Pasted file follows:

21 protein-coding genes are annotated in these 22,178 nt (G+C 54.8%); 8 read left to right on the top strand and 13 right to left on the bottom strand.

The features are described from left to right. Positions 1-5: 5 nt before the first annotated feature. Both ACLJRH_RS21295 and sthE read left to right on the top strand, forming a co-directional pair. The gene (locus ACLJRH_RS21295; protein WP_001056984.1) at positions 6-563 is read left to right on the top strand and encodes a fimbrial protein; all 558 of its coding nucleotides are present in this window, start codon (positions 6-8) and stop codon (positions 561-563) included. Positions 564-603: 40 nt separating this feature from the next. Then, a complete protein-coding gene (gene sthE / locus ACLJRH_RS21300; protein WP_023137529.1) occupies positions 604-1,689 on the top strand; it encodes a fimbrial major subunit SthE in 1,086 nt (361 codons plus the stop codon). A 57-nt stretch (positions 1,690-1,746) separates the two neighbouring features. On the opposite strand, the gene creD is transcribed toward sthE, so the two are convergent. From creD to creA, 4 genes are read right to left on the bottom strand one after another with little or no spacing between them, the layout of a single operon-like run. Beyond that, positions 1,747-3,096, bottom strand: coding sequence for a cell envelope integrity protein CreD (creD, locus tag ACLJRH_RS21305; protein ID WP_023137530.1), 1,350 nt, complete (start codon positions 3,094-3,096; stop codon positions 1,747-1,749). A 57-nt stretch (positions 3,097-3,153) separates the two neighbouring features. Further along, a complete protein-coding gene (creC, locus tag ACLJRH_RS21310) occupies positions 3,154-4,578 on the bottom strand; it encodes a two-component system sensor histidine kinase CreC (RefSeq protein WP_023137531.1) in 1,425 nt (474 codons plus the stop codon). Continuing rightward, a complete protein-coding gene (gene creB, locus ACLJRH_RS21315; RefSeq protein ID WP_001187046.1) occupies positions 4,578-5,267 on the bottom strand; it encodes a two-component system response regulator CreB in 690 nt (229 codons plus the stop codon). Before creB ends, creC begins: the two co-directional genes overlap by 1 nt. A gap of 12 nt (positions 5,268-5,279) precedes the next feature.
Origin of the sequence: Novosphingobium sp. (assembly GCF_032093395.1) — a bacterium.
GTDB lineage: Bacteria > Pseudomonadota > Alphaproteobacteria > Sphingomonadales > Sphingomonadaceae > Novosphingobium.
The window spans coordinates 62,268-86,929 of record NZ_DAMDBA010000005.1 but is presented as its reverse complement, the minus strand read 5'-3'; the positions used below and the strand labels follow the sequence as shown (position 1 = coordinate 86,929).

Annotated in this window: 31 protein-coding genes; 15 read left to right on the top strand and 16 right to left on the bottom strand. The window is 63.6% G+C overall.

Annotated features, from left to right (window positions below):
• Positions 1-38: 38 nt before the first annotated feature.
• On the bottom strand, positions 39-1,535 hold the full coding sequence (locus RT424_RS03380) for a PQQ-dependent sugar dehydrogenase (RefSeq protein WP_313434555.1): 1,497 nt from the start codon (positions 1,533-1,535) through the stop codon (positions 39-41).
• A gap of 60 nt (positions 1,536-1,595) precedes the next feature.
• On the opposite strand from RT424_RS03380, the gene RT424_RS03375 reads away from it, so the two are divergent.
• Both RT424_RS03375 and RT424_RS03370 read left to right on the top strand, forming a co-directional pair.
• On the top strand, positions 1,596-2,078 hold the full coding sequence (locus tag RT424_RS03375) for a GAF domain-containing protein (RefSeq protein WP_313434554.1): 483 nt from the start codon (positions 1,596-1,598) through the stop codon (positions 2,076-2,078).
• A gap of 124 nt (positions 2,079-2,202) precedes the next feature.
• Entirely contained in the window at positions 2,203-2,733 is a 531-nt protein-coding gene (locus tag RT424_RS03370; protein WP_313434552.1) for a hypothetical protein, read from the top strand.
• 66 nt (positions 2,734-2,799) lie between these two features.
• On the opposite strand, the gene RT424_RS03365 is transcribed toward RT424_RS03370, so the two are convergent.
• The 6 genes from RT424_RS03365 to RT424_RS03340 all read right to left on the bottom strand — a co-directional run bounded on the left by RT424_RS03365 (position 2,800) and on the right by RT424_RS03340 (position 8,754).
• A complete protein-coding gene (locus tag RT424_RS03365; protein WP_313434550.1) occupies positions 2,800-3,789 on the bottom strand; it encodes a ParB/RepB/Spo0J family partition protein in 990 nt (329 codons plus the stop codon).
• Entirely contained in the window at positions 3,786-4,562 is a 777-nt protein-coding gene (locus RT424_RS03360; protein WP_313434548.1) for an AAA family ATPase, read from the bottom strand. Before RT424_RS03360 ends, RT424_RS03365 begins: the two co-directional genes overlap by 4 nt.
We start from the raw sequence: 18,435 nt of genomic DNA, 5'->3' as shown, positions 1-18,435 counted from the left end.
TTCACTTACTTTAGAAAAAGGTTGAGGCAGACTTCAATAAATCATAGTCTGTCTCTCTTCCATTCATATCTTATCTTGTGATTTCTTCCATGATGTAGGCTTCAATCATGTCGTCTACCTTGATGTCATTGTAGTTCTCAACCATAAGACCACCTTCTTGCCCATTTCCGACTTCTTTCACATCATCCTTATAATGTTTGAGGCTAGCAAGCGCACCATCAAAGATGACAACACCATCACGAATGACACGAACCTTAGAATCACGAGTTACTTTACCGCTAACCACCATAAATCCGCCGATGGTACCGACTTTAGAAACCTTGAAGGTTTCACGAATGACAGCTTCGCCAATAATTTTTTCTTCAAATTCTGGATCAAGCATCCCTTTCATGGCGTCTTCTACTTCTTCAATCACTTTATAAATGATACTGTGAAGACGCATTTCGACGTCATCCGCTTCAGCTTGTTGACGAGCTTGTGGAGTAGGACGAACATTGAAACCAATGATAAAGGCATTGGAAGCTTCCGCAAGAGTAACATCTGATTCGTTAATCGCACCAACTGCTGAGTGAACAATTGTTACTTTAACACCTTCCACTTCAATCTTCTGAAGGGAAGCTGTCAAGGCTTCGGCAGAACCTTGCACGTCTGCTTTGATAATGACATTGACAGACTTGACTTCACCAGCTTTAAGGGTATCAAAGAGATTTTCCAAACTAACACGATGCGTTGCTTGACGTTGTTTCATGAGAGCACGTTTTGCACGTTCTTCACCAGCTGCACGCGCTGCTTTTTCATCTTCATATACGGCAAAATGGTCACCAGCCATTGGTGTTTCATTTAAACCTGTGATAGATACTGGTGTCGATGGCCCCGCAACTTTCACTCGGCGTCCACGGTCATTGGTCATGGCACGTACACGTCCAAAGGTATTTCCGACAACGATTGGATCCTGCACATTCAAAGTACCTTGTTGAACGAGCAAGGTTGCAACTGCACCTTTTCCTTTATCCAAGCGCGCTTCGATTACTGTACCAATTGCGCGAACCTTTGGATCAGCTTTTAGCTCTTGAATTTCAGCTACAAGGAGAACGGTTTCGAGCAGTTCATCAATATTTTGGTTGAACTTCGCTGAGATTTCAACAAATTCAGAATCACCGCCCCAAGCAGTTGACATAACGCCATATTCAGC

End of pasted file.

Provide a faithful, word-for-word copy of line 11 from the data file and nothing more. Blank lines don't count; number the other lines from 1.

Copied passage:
• On the opposite strand from RT424_RS03380, the gene RT424_RS03375 reads away from it, so the two are divergent.